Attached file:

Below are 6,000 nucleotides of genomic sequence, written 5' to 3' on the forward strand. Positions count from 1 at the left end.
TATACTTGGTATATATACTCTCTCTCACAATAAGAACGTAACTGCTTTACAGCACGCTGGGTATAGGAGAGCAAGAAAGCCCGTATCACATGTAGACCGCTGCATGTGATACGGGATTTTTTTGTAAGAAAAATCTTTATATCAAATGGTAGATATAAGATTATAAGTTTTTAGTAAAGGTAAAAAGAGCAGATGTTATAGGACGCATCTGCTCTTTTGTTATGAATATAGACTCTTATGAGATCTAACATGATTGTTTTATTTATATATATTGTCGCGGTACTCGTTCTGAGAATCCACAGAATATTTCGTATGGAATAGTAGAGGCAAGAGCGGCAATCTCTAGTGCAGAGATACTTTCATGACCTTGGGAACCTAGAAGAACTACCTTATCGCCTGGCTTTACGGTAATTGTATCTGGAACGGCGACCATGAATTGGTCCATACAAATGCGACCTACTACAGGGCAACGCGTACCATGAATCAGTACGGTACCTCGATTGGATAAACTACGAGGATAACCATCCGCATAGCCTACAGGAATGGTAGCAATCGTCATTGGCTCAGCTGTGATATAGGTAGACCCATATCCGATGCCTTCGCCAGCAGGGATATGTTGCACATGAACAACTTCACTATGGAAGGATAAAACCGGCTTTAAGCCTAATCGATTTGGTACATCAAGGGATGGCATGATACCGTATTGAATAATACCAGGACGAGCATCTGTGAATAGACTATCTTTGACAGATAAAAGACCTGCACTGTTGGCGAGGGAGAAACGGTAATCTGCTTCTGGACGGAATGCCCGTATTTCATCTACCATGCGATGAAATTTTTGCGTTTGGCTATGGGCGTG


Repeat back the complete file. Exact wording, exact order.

Below are 6,000 nucleotides of genomic sequence, written 5' to 3' on the forward strand. Positions count from 1 at the left end.
TATACTTGGTATATATACTCTCTCTCACAATAAGAACGTAACTGCTTTACAGCACGCTGGGTATAGGAGAGCAAGAAAGCCCGTATCACATGTAGACCGCTGCATGTGATACGGGATTTTTTTGTAAGAAAAATCTTTATATCAAATGGTAGATATAAGATTATAAGTTTTTAGTAAAGGTAAAAAGAGCAGATGTTATAGGACGCATCTGCTCTTTTGTTATGAATATAGACTCTTATGAGATCTAACATGATTGTTTTATTTATATATATTGTCGCGGTACTCGTTCTGAGAATCCACAGAATATTTCGTATGGAATAGTAGAGGCAAGAGCGGCAATCTCTAGTGCAGAGATACTTTCATGACCTTGGGAACCTAGAAGAACTACCTTATCGCCTGGCTTTACGGTAATTGTATCTGGAACGGCGACCATGAATTGGTCCATACAAATGCGACCTACTACAGGGCAACGCGTACCATGAATCAGTACGGTACCTCGATTGGATAAACTACGAGGATAACCATCCGCATAGCCTACAGGAATGGTAGCAATCGTCATTGGCTCAGCTGTGATATAGGTAGACCCATATCCGATGCCTTCGCCAGCAGGGATATGTTGCACATGAACAACTTCACTATGGAAGGATAAAACCGGCTTTAAGCCTAATCGATTTGGTACATCAAGGGATGGCATGATACCGTATTGAATAATACCAGGACGAGCATCTGTGAATAGACTATCTTTGACAGATAAAAGACCTGCACTGTTGGCGAGGGAGAAACGGTAATCTGCTTCTGGACGGAATGCCCGTATTTCATCTACCATGCGATGAAATTTTTGCGTTTGGCTATGGGCGTG